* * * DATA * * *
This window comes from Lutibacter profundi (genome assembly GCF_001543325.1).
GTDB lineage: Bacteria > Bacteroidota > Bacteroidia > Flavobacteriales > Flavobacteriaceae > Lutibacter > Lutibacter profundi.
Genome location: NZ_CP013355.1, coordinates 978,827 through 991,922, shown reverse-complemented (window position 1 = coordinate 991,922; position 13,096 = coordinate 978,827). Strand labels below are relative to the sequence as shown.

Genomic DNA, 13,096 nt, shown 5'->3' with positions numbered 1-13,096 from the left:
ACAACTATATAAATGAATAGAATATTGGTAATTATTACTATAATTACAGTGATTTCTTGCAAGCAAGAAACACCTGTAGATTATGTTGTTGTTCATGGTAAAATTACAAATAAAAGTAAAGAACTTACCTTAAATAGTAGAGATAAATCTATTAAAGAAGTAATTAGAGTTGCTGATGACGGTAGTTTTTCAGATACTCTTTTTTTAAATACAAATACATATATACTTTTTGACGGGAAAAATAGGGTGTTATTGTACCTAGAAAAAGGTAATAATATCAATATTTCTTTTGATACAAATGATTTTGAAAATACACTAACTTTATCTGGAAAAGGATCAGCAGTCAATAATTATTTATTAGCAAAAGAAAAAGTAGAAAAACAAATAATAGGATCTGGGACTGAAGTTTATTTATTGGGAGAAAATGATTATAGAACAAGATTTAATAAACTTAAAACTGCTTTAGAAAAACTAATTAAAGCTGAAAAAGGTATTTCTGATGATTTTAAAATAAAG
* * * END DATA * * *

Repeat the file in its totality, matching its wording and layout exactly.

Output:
This window comes from Lutibacter profundi (genome assembly GCF_001543325.1).
GTDB lineage: Bacteria > Bacteroidota > Bacteroidia > Flavobacteriales > Flavobacteriaceae > Lutibacter > Lutibacter profundi.
Genome location: NZ_CP013355.1, coordinates 978,827 through 991,922, shown reverse-complemented (window position 1 = coordinate 991,922; position 13,096 = coordinate 978,827). Strand labels below are relative to the sequence as shown.

Genomic DNA, 13,096 nt, shown 5'->3' with positions numbered 1-13,096 from the left:
ACAACTATATAAATGAATAGAATATTGGTAATTATTACTATAATTACAGTGATTTCTTGCAAGCAAGAAACACCTGTAGATTATGTTGTTGTTCATGGTAAAATTACAAATAAAAGTAAAGAACTTACCTTAAATAGTAGAGATAAATCTATTAAAGAAGTAATTAGAGTTGCTGATGACGGTAGTTTTTCAGATACTCTTTTTTTAAATACAAATACATATATACTTTTTGACGGGAAAAATAGGGTGTTATTGTACCTAGAAAAAGGTAATAATATCAATATTTCTTTTGATACAAATGATTTTGAAAATACACTAACTTTATCTGGAAAAGGATCAGCAGTCAATAATTATTTATTAGCAAAAGAAAAAGTAGAAAAACAAATAATAGGATCTGGGACTGAAGTTTATTTATTGGGAGAAAATGATTATAGAACAAGATTTAATAAACTTAAAACTGCTTTAGAAAAACTAATTAAAGCTGAAAAAGGTATTTCTGATGATTTTAAAATAAAG